Grammar-Quizzes › Clauses
Recognize function and form
► How does a clause differ from a sentence? ▼ Clause
Clause vs. Sentence
- A clause
- may stand alone as a sentence. The leaves were colorful.
- may be part of another clause:
- as the subject: That the leaves were so colorful was surprising.
- as a complement to the verb: We saw that the leaves were colorful.
- as a modifier to a noun (a dependent of the noun): The leaves which were colorful lay on the ground.
- may be a coordinate of and, but or or:
- We saw that the leaves were colorful and that they were falling.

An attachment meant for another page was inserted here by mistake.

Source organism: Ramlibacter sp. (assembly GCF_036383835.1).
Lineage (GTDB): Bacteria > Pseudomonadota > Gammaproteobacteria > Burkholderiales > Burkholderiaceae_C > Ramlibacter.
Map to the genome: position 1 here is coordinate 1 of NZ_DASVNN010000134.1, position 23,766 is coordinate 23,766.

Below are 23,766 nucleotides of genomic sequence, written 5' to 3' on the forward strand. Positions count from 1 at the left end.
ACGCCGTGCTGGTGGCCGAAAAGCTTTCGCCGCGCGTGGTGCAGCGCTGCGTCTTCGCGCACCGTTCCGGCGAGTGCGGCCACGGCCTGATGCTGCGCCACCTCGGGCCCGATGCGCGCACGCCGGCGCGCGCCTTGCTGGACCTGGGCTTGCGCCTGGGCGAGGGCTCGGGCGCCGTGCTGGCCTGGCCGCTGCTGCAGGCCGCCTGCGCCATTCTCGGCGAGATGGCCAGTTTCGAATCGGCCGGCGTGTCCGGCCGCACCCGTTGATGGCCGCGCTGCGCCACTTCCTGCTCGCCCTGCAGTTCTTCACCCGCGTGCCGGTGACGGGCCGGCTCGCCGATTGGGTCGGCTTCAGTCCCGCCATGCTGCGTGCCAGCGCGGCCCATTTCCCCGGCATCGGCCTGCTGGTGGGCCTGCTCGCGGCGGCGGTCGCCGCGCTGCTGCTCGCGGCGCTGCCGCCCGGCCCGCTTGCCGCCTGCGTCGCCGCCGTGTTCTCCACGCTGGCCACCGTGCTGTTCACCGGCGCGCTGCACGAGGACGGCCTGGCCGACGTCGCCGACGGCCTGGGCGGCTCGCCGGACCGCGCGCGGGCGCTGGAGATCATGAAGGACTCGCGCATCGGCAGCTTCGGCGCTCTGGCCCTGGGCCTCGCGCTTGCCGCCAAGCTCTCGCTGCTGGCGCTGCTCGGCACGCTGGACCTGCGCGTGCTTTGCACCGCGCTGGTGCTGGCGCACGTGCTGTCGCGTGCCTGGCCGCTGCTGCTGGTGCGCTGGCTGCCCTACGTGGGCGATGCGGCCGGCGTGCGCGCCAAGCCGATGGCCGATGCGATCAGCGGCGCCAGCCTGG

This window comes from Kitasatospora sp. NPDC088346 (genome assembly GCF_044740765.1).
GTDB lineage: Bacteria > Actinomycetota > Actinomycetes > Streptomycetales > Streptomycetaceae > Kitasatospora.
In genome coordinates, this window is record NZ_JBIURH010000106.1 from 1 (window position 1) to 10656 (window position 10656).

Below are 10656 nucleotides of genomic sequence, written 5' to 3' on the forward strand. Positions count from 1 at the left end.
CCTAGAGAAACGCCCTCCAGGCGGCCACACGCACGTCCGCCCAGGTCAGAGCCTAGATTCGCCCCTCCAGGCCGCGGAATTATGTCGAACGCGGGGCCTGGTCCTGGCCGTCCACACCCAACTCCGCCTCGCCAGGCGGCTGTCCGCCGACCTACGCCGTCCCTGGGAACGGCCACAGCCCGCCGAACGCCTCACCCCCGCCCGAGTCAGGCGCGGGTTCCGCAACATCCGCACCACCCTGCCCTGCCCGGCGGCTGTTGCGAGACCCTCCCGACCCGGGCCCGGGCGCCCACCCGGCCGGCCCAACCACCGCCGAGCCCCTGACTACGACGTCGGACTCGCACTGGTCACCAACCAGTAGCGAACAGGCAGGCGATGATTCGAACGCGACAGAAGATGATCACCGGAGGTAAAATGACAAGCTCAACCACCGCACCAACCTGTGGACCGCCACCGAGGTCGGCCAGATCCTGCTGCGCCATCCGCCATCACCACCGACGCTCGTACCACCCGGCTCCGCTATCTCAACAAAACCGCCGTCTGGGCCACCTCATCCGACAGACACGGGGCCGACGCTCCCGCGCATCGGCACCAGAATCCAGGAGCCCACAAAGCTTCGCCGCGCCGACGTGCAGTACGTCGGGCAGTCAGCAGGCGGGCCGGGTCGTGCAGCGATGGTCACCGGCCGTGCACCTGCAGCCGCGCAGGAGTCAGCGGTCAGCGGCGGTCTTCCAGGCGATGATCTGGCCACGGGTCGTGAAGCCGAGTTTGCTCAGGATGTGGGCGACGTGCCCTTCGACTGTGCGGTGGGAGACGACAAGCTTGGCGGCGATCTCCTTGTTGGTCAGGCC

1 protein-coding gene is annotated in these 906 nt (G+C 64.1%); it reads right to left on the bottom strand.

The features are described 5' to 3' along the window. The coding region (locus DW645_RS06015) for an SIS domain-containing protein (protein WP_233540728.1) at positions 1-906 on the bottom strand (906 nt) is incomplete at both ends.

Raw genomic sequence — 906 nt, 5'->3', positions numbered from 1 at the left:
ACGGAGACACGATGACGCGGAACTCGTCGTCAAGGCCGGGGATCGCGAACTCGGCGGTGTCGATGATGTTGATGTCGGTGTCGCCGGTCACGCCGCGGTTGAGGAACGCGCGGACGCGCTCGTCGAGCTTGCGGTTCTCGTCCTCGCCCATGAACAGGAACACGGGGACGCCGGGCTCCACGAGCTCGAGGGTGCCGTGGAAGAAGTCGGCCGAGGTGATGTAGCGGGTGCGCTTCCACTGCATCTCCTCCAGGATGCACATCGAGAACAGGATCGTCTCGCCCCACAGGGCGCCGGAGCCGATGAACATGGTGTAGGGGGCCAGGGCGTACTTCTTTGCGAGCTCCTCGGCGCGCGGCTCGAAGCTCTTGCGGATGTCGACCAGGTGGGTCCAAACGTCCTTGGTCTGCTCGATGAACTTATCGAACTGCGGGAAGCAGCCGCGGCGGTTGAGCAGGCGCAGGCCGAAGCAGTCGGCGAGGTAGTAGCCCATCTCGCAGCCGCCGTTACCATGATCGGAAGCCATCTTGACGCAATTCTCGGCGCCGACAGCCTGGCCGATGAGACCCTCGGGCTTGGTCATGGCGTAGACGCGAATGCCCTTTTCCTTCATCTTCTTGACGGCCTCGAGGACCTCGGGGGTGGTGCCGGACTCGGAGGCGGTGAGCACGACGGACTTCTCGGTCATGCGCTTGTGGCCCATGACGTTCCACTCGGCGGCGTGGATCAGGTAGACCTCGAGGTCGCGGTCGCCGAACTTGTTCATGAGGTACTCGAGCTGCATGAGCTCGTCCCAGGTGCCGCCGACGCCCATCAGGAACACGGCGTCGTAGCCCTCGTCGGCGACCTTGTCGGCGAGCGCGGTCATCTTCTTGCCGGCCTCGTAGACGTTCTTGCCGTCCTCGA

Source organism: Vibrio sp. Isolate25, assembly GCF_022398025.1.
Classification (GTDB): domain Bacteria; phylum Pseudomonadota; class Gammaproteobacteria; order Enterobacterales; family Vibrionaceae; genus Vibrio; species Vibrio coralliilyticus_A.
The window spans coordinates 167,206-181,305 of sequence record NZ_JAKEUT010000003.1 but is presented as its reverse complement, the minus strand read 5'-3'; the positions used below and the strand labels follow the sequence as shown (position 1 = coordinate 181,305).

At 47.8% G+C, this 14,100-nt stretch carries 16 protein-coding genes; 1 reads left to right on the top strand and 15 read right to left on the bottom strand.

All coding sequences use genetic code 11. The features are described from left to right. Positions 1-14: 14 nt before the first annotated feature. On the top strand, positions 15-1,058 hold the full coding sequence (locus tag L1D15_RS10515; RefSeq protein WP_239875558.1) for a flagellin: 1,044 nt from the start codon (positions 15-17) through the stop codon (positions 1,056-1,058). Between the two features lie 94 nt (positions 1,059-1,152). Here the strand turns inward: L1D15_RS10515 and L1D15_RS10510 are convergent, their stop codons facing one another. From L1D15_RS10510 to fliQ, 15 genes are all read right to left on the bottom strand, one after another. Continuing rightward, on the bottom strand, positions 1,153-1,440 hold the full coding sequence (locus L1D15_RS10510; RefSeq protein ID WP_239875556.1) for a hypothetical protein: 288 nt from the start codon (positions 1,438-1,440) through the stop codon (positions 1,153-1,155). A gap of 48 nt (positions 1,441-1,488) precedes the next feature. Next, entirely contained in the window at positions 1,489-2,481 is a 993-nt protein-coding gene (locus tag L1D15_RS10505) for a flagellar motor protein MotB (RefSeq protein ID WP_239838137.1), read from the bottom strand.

- We don't know exactly what causes the color change or why they fall.
- A sentence
- may be composed of one or more clauses and ideas.
- includes punctuation, which clarifies how we interpret added information (linked words, quoted speech, nonrestrictive clauses, add-on comments.
- is mostly a concept of writing.
- may be artfully composed for poetic or emotional impact.
- is usually part of a larger piece of writing or verbal exchange. See Spoken vs. Written
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